Some personal loan lenders, such as LightStream, specifically market "tiny home loans." But you don't have to go with a lender that advertises its product that way. You'll have more choices if you simply shop around among all personal loan lenders that let you use the funds for anything you'd like.

RV loans

RV loans are another potential option for some tiny home owners, though you may run into similar problems as you might with a mortgage lender: RV lenders won't know how to deal with your unique abode.

If you plan to affix your tiny home to a permanent foundation or to use it as a residence, this could disqualify you from getting an RV loan. Even if you can qualify, RV loans often require large down payments -- which you may not have -- or require an appraisal of the RV, which could be difficult with a tiny home.

If you can qualify, an RV loan may have a lower interest rate loan than a personal loan because it will be secured by the home. In other words, if you fail to make your payments, the lender can repossess the home in order to recover its money, and in return for that insurance, the lender will offer a lower interest rate. But most borrowers won't be able to take advantage of this -- and you'll have to jump through a lot more hoops than you would to get a personal loan.

Credit cards

Putting your tiny home on a credit card is another possible option some homeowners consider, but there are a number of problems with this course.

Many credit card issuers offer a lower credit limit than the amount of money you'd need to build or buy your tiny home. Even if you can get enough credit, the interest rate will likely be much higher than the rate you'd pay on a personal loan. Plus, since there's no fixed repayment period, you'd have a lot of uncertainty about when your home would actually be paid off.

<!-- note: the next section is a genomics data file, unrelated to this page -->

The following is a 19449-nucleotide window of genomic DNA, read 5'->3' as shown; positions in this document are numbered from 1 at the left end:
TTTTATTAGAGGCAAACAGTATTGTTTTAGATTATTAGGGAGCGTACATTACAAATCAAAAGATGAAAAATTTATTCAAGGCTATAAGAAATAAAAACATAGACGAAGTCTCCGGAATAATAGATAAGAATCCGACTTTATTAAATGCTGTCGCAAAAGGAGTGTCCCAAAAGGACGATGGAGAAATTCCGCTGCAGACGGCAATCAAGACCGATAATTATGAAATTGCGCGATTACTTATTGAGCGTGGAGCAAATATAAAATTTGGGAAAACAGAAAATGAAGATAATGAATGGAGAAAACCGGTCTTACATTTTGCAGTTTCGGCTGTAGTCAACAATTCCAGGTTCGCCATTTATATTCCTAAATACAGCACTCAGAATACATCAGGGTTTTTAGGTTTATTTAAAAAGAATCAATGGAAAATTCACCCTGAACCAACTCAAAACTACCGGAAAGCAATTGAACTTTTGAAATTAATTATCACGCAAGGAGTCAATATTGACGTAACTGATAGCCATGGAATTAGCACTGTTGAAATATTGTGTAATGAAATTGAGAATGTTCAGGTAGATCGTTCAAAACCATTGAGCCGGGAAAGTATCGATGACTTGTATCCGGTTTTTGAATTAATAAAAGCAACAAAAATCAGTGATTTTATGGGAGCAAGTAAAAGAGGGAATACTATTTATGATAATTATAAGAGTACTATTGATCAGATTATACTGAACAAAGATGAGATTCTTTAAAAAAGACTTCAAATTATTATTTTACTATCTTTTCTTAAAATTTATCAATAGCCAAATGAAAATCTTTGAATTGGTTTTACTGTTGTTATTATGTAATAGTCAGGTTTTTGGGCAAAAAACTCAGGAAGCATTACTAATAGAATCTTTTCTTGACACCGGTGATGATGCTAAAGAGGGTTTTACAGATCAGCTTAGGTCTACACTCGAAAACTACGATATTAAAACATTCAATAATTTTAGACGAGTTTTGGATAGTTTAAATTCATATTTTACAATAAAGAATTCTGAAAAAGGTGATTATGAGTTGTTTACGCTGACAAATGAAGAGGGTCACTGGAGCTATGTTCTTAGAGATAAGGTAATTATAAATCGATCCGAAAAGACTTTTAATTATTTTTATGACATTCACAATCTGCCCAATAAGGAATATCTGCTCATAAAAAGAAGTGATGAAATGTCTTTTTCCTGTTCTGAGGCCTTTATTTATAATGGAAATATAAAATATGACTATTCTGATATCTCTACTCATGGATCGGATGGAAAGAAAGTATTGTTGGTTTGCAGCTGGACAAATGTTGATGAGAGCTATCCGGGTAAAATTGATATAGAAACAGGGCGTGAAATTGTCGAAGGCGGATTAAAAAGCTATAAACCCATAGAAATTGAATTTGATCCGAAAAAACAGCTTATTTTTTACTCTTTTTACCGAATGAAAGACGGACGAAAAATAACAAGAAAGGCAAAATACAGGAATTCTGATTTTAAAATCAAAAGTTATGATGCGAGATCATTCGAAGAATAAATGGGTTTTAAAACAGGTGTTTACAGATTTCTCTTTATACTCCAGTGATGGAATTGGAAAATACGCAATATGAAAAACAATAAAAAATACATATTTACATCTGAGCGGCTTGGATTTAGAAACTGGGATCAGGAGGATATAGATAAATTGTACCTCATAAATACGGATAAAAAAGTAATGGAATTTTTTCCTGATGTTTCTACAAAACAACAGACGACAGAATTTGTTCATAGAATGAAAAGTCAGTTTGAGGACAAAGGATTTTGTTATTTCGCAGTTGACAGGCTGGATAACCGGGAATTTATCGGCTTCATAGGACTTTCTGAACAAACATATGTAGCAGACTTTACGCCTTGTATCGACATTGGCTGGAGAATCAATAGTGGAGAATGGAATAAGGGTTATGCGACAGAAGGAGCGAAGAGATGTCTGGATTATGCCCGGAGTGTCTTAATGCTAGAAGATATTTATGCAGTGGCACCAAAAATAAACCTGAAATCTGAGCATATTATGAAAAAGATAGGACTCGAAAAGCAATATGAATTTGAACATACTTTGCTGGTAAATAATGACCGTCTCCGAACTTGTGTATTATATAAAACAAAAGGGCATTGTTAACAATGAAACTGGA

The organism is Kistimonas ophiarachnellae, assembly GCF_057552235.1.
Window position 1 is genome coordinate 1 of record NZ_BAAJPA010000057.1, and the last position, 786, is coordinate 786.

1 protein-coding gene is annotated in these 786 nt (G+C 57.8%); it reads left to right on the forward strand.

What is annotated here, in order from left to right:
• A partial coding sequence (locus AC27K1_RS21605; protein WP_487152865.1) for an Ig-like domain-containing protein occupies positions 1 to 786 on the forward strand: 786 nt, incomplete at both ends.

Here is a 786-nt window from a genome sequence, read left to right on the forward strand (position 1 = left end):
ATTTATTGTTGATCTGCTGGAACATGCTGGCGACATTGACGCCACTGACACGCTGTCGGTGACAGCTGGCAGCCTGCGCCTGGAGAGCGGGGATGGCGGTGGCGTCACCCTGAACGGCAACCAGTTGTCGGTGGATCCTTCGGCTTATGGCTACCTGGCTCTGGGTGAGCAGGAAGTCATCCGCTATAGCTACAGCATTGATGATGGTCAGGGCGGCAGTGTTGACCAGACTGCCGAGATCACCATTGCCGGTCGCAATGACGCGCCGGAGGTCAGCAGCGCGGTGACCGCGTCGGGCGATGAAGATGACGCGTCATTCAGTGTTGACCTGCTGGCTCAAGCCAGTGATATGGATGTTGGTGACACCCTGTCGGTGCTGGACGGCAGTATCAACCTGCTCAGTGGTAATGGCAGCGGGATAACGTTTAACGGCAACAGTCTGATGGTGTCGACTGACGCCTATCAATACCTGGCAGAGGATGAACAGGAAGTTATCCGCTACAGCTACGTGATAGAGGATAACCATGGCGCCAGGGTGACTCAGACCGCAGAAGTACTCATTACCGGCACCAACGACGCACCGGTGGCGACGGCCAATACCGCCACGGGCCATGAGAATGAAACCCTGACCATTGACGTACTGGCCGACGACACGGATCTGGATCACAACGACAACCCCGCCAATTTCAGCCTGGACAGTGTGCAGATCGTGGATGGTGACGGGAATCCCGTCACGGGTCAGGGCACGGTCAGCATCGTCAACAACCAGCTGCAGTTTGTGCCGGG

If you can qualify for a 0% APR credit card, you could eliminate the problem of the high credit card interest rate -- but only temporarily. These 0% APR promotional offers usually expire about 12 to 15 months after you've opened the card. Chances are good you won't be able to pay off your tiny home in full by this time. So you'd be stuck hoping you could move the remaining balance to a balance transfer card with a 0% promotional rate -- and there's no guarantee this would be possible -- or paying interest on the remaining balance due at a much higher rate.

Because of these downsides, paying for a tiny home with a credit card is usually a very bad idea.

What's the best approach for tiny home financing?

As you can see, both an RV loan and a mortgage loan provide some benefits in the form of lower interest rates and, in the case of a mortgage loan, a potential tax deduction for interest. Unfortunately, both RV loans and mortgage loans aren't an option for many tiny home buyers, because tiny homes don't fit lenders' expectations for either traditional RVs or traditional homes.

Personal loans don't present this obstacle, as lenders allow you to do anything you want with the money. And you'll usually pay far less interest with a personal loan than with a credit card. If a tiny home purchase is in your future, you should strongly consider shopping around among personal loan lenders to find out about loan rates and terms.